Thursday, 19 December 2013

interview: Michelangelo Csaba Bolla

I don't interview many first assistant directors, I must admit. It doesn't sound like an important job - most people would assume it's basically the director's assistant - but actually the 1st AD runs the set, leaving the director to concentrate on the actors. Michelangelo Csaba Bolla was one of a whole bunch of interviews which I didn in August 2033 when I visited the set of Frankenstein in Slovakia.

How did you get this job?
"I worked with Kevin Connor, the director. We did two films before together. So if he has something and I’m available, we try to work together."

Have you worked in Eastern Europe before?
"Yes, I have worked all over Europe: Hungary, Croatia, Germany, Italy."

How are you finding Slovakia?
"I like it. Really good facilities."

This must be one of the first big productions out here.
"No, I think they did some big productions. Not too many films but once every couple of years they had some big films coming over. Uprising was shot here a couple of years back and Dragonheart was also shot here. So they have some experience with bigger productions."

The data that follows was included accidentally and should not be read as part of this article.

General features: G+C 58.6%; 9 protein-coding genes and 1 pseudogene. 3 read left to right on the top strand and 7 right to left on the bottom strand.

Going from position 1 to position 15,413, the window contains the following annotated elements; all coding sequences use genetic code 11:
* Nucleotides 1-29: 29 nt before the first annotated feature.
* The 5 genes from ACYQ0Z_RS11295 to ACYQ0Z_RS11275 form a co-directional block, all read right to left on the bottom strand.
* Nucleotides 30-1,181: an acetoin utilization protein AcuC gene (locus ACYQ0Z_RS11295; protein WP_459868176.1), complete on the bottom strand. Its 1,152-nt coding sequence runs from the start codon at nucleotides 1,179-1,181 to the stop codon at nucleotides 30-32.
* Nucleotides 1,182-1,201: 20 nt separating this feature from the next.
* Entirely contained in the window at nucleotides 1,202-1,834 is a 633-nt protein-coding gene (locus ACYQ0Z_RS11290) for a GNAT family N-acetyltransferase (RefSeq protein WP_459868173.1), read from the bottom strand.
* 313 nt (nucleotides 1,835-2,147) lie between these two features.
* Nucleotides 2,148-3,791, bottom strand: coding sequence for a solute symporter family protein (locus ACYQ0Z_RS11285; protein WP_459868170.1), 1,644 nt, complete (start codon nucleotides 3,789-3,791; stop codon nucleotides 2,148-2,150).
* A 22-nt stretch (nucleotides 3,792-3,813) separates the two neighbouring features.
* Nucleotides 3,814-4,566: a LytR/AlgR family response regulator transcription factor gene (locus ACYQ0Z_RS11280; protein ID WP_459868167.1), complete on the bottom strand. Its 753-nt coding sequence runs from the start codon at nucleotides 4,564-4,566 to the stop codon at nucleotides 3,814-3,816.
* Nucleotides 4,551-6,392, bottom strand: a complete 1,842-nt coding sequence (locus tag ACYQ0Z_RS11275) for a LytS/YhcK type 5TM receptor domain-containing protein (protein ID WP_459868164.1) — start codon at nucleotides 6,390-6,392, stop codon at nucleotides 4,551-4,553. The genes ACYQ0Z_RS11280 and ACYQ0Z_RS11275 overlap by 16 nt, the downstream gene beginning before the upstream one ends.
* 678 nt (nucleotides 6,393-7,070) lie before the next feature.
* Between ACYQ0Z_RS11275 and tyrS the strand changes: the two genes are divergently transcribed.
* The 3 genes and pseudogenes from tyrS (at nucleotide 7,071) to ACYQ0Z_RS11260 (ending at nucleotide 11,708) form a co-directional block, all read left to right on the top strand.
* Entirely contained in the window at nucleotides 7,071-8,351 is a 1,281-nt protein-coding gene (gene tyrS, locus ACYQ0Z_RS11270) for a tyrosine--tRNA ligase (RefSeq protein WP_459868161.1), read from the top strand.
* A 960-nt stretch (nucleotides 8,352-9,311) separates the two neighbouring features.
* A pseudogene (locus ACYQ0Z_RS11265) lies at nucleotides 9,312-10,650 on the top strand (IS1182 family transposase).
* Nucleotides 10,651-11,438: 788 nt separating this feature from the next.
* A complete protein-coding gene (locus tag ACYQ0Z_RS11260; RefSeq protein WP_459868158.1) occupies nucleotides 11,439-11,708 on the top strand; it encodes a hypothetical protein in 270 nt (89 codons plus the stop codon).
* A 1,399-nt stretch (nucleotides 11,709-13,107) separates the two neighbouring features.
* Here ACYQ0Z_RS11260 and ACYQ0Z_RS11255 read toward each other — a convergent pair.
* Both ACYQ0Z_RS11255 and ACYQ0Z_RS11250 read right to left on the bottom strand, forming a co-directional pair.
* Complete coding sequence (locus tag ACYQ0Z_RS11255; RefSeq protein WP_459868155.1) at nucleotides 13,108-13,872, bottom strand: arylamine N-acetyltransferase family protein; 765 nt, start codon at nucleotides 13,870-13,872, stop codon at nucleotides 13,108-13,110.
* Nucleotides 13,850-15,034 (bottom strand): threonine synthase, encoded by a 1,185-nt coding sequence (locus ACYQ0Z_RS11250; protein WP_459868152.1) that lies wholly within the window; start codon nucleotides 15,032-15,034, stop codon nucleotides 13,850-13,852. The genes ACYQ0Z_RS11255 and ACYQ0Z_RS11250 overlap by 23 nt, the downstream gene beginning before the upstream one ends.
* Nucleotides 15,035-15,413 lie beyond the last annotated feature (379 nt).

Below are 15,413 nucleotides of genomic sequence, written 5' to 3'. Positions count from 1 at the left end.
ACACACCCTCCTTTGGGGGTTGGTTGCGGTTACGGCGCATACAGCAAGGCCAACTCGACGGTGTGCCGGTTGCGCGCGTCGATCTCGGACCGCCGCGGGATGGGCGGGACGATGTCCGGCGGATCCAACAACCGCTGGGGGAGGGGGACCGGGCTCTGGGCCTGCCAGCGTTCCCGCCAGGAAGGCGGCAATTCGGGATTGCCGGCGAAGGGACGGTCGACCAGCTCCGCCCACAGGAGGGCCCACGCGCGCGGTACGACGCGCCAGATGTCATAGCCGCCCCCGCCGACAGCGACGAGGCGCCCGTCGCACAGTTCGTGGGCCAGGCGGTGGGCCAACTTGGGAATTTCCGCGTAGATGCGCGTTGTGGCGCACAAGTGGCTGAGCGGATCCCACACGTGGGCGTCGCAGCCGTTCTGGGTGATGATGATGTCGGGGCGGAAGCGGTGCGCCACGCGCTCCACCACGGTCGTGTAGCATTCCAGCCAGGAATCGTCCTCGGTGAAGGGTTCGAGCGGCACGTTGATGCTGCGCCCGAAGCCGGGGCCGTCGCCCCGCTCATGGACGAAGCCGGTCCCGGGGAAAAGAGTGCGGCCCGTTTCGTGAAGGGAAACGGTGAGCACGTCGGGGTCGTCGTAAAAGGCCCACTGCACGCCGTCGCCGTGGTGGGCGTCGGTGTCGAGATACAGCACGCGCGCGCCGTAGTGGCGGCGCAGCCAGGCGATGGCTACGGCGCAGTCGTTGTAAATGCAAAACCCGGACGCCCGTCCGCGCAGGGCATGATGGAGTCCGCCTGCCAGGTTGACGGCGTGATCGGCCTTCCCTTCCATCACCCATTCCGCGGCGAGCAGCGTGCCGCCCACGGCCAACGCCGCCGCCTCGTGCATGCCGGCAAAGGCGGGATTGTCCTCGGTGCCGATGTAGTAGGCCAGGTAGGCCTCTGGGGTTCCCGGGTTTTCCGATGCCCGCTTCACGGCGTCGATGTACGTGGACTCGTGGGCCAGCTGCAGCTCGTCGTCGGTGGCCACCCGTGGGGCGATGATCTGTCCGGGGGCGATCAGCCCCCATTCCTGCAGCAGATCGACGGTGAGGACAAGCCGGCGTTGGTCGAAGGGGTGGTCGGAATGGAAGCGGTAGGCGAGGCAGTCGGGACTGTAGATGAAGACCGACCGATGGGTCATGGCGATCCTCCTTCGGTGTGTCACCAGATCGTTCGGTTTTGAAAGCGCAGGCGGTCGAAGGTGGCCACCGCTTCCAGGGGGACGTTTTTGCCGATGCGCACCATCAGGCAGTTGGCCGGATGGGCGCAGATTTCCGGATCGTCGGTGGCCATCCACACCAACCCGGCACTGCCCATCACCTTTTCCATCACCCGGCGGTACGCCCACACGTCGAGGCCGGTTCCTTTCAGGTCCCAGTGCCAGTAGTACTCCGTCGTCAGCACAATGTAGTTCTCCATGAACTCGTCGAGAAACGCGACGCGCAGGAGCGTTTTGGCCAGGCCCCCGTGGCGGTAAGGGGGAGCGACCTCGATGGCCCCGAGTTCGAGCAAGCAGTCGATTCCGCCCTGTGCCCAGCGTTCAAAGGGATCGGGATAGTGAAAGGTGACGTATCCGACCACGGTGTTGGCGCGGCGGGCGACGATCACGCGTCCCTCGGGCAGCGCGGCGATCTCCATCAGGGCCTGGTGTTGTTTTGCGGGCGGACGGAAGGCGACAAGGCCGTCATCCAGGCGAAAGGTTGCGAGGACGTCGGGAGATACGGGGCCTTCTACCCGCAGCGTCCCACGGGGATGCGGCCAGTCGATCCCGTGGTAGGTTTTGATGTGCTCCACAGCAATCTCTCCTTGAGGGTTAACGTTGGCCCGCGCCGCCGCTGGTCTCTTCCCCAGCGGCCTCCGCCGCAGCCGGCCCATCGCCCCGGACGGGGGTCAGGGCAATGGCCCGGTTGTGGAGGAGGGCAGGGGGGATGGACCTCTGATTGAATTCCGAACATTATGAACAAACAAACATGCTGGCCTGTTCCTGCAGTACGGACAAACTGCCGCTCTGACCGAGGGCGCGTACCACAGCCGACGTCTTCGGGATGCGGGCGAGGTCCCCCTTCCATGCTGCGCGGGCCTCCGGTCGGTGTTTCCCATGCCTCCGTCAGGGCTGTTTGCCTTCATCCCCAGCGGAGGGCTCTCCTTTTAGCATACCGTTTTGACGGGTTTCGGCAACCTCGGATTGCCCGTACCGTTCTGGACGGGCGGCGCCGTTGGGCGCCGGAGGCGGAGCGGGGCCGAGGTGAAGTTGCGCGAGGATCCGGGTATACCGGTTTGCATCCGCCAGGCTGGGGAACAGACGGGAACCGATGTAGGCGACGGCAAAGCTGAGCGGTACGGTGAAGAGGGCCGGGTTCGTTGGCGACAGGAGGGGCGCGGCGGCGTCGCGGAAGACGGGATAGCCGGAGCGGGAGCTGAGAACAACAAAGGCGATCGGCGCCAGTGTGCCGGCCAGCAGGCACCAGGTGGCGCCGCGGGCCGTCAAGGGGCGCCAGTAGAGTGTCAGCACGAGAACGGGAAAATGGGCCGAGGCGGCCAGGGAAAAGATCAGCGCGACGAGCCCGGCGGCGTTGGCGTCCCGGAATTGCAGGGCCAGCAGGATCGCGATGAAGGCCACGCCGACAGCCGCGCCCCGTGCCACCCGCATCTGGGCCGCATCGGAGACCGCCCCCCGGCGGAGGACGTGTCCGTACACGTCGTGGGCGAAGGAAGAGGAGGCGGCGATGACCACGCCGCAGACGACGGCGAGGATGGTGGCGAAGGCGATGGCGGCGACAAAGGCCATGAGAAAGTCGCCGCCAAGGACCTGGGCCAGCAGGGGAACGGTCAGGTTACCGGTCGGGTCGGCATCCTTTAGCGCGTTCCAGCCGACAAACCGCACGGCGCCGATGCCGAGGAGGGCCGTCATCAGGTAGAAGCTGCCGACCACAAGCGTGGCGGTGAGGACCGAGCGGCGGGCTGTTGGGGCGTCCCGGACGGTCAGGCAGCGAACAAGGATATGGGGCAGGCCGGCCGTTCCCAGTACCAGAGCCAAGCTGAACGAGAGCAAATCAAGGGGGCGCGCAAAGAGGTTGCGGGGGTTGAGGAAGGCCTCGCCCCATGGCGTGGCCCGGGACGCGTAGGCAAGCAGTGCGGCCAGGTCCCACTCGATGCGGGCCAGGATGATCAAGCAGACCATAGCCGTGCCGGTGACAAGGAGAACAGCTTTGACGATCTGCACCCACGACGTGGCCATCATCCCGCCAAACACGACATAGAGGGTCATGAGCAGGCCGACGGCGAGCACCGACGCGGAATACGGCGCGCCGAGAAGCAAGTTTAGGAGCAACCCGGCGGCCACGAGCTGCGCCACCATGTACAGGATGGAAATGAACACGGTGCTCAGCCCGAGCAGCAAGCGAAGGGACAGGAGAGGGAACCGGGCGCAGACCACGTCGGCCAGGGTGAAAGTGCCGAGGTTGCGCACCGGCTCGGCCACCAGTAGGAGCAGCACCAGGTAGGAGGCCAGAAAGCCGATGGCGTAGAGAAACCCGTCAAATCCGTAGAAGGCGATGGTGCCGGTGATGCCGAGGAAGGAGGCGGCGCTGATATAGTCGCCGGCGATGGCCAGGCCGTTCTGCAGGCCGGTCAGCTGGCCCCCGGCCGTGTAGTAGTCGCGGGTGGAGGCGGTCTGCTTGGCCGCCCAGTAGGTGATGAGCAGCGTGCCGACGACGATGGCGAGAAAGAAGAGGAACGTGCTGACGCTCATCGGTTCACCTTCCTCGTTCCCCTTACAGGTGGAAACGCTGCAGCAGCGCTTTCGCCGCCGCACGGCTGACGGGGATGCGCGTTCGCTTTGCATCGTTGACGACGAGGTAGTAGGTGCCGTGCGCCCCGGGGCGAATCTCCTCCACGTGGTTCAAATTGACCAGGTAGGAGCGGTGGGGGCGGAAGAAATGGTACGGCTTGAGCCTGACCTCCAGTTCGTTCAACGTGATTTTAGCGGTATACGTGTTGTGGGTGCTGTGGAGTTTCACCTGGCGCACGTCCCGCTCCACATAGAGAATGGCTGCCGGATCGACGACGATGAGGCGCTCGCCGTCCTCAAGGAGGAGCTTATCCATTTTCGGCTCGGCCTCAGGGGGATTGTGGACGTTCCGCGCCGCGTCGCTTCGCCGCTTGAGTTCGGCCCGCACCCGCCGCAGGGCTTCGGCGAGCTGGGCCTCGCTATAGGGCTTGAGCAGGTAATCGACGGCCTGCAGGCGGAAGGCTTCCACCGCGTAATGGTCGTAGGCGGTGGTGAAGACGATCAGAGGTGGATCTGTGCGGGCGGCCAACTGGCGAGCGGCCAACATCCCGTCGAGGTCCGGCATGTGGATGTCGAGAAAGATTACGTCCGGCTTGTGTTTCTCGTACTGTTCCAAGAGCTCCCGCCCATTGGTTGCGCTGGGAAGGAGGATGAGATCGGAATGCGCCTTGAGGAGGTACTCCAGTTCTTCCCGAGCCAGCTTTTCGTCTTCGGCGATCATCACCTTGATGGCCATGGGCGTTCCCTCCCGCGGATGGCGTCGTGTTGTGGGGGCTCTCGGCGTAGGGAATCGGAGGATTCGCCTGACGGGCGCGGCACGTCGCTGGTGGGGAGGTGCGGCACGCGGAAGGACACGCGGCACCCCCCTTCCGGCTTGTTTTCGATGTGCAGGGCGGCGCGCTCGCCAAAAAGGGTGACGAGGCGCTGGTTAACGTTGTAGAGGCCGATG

Is this crew very experienced?
"Yes, I would say so. They’re pretty mixed because there are people from other countries as well, from Austria, Hungary, Croatia, America, England."

How do you cope with having such an international crew?
"For me it’s normal, because as I said I’ve worked all over Europe and the world, and most of the time that’s the case. You have local crews, you have people coming in from all different countries. You take the language issues into consideration and quickly try to learn the local way of working."

I watched Kevin directing and it all seemed very smooth and calm. He seems to let people get on with it.
"Kevin has very clear ideas what he wants to do, but by nature he is a very quiet and calm person. For me, that’s why it’s very nice to work with him. You ask questions, you get answers. He’s ready to compromise when there are problems or issues, and never loses his temper. And it reflects in the whole crew. Everybody is much calmer, they know there won’t be a screaming, yelling director if there’s a problem."

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